Over to You...

The primary area of the Google blacklist you want to avoid is the scary red page that pops up and tells people to stay far away from your site. This generally has something to do with malware detection, which potentially leads to identify theft, file deletion and financial loss for your users. If you see this warning, take action immedietely.

The other reasons for landing on a blacklist, or getting flagged by Google, rely on the way you run your website, from spammy links to duplicate content. In order to avoid being targeted by Google, refrain from using these techniques altogether.

Now it's your turn to contribute. Let us know in the comments section below if you've ever been blacklisted by Google. How did you respond to this action? Did you hire someone to clean up the mess for you or manage the blacklisting yourself?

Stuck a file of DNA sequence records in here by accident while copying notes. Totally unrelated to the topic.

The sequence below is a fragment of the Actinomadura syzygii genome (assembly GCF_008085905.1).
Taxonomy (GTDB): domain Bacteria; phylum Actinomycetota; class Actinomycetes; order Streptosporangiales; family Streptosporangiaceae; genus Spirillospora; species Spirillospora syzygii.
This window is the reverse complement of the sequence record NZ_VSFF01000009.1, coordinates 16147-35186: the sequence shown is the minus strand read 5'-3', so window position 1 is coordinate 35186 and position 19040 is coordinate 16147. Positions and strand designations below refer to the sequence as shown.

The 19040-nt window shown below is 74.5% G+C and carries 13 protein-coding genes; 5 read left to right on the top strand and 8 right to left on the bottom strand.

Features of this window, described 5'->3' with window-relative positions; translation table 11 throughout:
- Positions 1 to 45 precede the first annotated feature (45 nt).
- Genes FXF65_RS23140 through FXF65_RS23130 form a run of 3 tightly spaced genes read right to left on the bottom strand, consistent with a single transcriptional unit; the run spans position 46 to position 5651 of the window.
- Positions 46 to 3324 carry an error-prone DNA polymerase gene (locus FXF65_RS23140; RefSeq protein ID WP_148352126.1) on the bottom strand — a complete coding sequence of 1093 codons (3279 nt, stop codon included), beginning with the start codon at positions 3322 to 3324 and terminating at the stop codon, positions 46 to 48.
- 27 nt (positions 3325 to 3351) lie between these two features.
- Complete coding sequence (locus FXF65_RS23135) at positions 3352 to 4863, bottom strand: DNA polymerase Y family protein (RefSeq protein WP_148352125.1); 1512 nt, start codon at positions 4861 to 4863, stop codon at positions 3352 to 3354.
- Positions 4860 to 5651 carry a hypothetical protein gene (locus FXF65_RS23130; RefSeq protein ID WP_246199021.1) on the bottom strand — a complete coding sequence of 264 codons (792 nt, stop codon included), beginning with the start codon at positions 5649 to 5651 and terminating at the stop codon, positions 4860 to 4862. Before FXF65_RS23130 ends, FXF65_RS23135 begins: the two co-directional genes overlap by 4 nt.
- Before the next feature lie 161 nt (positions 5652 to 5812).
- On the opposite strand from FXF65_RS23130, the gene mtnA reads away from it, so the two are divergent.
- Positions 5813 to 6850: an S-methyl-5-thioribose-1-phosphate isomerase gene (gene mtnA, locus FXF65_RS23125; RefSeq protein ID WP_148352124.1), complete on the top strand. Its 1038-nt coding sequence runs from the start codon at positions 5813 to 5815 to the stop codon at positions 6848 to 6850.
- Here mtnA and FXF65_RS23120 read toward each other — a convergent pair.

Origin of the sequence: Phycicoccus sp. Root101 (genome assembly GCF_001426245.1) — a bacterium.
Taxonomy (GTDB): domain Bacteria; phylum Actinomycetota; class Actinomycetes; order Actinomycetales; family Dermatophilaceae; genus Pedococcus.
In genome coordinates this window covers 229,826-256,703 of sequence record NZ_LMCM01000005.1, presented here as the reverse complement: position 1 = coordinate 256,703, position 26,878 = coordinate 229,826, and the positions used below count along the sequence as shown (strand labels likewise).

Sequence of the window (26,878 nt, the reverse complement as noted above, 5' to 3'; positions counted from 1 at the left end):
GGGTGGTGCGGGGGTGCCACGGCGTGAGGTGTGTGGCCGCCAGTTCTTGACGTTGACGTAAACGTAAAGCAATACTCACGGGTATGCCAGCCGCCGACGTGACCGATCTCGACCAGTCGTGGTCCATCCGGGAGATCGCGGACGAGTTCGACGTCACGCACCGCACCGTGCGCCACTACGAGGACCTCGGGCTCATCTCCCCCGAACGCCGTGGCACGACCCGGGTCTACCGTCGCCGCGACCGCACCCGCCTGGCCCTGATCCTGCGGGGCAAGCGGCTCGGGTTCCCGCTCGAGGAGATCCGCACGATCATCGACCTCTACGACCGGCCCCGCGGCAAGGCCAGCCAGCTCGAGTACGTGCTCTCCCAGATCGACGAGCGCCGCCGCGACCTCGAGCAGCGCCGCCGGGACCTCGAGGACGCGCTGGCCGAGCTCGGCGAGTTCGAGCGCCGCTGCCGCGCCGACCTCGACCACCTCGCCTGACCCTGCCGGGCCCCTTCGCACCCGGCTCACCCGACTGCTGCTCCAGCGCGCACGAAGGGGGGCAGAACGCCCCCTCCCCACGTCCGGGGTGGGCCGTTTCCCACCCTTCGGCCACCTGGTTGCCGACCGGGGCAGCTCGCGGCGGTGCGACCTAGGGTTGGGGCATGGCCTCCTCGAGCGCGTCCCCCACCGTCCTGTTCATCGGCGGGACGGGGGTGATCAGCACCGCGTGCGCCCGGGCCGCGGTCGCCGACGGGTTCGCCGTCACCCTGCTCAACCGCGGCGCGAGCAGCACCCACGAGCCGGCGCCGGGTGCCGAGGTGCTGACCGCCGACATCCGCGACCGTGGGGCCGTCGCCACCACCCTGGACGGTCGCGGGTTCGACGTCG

In case you find your site blacklisted by Google you must take action as soon as possible in order to keep your search rankings.

FixMyWP.com can help you clean your hacked WordPress site and remove it from Google Blacklist in just a few hours while we will offer you free services for 5 dyas in case you get hacked again.

Get a Free Quote

Makis Mourelatos

WordPress Security Engineer at FixMyWP
WC Athens 2016 co-organizer, WP Support and Security Aficionado, Wannabe Kitesurfer.